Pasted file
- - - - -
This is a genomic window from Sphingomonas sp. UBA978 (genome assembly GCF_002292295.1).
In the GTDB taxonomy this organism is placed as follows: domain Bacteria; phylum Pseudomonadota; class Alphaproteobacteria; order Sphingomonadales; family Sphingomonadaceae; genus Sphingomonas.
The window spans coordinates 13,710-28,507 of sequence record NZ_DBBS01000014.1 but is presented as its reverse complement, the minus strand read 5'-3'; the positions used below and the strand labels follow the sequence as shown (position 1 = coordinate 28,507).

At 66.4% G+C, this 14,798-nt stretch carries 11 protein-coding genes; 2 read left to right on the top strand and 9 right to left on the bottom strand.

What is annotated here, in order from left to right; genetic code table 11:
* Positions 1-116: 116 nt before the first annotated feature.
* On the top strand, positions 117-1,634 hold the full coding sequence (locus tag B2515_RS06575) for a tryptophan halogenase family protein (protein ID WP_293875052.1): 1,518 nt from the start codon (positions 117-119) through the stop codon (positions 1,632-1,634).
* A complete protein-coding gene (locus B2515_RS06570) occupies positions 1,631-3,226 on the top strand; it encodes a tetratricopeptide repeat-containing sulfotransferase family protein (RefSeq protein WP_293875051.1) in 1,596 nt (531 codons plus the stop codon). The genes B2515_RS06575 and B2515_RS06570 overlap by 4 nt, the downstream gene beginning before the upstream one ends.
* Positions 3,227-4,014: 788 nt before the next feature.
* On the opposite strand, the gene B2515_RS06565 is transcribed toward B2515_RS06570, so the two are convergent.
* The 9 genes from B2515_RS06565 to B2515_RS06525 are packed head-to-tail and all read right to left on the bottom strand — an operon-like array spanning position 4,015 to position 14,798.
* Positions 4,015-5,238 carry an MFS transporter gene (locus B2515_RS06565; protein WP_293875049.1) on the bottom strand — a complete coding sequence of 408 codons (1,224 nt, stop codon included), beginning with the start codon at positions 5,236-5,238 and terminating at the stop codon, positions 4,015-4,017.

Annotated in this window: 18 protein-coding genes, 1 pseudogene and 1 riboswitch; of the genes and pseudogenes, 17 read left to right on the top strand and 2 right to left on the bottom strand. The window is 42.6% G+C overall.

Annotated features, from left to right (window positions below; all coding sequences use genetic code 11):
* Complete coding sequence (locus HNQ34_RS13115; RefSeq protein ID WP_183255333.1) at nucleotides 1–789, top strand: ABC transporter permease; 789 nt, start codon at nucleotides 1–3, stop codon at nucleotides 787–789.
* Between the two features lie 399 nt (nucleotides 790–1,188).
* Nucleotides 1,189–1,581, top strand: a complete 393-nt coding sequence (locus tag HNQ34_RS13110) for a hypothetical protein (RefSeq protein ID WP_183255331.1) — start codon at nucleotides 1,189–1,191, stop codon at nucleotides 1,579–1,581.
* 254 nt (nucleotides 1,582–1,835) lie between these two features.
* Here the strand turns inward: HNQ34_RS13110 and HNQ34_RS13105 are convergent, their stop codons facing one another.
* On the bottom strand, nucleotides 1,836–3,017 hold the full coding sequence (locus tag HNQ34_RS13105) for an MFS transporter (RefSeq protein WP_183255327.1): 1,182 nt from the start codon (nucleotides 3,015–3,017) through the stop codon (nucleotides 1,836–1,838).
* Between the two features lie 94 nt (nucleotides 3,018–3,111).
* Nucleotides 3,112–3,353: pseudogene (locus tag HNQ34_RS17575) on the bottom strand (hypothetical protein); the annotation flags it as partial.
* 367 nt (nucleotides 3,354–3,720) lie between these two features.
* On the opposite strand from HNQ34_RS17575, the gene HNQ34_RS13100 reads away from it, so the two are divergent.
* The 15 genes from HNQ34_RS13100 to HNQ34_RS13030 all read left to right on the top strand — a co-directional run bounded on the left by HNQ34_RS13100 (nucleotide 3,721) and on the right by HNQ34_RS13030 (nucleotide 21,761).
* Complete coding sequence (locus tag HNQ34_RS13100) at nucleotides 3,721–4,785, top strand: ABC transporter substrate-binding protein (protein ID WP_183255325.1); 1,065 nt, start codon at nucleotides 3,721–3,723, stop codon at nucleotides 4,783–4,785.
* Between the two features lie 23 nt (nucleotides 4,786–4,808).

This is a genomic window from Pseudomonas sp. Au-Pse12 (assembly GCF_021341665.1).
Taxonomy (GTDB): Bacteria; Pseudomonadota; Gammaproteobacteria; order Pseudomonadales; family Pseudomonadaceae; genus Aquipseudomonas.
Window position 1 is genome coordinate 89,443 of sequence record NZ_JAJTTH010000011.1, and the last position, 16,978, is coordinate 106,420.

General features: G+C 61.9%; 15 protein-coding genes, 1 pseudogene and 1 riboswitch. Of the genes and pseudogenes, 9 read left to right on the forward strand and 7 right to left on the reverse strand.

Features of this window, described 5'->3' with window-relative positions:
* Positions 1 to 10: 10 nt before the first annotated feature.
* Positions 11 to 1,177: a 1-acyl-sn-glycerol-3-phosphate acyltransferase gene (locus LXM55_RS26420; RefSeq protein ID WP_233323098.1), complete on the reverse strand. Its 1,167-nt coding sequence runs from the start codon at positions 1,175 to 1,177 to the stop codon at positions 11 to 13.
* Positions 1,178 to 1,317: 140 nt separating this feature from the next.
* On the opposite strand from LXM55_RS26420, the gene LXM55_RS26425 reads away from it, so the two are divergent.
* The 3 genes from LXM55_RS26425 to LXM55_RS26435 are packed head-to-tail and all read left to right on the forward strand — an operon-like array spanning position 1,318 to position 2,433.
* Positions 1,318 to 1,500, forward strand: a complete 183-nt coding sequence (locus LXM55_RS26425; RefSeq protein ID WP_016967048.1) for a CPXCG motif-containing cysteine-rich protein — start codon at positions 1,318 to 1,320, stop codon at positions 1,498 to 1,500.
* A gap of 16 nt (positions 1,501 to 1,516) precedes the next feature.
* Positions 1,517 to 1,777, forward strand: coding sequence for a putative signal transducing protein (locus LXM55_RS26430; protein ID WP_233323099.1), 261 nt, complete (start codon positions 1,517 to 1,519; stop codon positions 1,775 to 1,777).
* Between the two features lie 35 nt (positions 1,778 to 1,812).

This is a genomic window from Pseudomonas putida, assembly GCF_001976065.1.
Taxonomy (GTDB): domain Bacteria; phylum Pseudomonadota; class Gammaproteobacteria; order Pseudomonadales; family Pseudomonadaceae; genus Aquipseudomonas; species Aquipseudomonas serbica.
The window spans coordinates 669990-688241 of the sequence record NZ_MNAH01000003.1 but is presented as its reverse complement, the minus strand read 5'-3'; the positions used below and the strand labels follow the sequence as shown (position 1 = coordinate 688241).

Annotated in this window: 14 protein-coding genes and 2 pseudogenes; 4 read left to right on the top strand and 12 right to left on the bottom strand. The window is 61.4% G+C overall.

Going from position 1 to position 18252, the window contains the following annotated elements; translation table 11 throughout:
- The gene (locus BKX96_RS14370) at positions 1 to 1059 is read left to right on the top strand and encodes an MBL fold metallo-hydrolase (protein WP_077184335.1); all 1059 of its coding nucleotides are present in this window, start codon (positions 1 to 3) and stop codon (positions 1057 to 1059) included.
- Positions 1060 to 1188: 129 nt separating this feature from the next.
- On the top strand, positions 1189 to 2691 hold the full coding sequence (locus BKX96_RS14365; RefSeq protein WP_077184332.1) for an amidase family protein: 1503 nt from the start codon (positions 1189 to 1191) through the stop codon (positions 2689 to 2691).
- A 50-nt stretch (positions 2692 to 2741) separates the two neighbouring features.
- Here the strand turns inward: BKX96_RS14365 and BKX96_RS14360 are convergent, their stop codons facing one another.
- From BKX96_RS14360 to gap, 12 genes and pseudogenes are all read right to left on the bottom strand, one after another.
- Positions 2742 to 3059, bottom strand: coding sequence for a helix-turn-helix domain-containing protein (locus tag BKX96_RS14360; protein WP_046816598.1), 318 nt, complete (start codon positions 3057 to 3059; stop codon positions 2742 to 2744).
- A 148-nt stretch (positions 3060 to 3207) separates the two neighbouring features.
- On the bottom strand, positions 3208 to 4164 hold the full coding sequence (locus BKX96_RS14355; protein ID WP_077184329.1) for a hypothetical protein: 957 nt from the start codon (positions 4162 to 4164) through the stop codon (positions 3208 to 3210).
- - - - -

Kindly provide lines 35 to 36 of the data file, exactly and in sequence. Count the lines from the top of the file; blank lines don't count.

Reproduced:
* Positions 1,178 to 1,317: 140 nt separating this feature from the next.
* On the opposite strand from LXM55_RS26420, the gene LXM55_RS26425 reads away from it, so the two are divergent.